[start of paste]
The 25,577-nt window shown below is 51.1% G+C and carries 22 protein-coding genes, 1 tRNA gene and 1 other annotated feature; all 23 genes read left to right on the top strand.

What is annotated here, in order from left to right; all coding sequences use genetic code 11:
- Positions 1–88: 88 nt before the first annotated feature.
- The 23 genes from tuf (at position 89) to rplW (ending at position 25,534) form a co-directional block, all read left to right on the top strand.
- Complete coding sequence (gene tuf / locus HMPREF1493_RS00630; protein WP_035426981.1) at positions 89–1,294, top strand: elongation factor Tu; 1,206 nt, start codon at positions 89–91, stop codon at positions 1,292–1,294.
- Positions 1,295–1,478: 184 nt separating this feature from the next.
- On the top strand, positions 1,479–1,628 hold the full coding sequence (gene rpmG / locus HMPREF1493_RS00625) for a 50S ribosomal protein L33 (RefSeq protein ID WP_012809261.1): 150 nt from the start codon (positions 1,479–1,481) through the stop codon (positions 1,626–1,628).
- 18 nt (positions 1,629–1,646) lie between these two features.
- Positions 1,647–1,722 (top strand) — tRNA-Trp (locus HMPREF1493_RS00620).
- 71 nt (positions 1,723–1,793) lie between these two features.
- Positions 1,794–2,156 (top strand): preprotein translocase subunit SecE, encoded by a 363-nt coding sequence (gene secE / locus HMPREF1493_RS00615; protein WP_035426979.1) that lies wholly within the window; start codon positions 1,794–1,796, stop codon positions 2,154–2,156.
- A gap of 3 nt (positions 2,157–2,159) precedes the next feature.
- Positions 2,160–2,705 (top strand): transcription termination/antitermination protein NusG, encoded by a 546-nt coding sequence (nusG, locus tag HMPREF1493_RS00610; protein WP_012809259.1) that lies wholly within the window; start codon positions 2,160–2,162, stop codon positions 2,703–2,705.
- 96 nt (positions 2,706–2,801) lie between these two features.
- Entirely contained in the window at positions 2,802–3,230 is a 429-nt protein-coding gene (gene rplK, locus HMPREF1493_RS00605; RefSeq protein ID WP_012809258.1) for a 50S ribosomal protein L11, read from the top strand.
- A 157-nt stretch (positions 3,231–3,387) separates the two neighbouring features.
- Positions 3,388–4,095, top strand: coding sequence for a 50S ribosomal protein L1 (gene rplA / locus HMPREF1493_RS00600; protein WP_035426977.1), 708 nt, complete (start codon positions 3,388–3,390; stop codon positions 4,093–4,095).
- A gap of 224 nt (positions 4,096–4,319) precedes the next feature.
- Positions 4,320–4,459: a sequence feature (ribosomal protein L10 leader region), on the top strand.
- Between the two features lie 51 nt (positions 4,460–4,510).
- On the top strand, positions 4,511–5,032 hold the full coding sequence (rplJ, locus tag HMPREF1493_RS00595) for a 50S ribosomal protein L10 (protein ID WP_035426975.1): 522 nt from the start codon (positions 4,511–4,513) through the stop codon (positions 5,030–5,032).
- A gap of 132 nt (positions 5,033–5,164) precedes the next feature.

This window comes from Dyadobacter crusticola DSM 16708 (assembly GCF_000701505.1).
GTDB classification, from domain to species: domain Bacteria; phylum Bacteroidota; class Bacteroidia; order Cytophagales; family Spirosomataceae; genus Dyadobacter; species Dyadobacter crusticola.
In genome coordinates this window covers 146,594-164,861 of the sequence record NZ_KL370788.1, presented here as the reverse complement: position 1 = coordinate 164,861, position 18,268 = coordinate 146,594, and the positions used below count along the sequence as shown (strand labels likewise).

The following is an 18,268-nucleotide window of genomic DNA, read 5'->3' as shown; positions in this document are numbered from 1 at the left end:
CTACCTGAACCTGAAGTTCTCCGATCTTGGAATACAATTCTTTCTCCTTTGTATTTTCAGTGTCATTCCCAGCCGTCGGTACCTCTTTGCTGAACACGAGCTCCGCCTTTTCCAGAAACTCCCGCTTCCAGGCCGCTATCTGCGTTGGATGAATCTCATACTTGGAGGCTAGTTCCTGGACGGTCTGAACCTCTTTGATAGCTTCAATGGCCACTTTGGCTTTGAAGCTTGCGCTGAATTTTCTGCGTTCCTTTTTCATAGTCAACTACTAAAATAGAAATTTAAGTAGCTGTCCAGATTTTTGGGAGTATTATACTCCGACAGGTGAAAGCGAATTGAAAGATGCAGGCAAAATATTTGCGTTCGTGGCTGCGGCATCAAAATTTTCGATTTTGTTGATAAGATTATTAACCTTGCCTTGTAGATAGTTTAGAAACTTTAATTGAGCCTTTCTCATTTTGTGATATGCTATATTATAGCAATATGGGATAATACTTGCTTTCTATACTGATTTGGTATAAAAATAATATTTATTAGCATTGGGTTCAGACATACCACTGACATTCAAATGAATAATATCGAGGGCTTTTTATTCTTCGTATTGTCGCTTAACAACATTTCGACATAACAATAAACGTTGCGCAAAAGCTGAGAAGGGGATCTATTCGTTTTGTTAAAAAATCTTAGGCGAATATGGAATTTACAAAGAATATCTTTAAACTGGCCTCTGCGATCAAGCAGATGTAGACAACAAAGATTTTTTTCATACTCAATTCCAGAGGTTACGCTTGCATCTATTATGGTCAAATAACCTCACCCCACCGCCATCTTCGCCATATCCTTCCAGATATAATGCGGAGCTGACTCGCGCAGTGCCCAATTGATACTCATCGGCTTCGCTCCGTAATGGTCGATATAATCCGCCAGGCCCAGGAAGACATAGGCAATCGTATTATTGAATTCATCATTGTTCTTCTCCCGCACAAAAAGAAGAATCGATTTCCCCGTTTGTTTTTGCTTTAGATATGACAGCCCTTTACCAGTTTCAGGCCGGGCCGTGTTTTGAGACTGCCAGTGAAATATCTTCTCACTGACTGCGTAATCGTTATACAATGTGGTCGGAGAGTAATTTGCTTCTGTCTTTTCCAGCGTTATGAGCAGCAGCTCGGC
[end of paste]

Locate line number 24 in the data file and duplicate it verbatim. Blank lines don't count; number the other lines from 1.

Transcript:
GTDB classification, from domain to species: domain Bacteria; phylum Bacteroidota; class Bacteroidia; order Cytophagales; family Spirosomataceae; genus Dyadobacter; species Dyadobacter crusticola.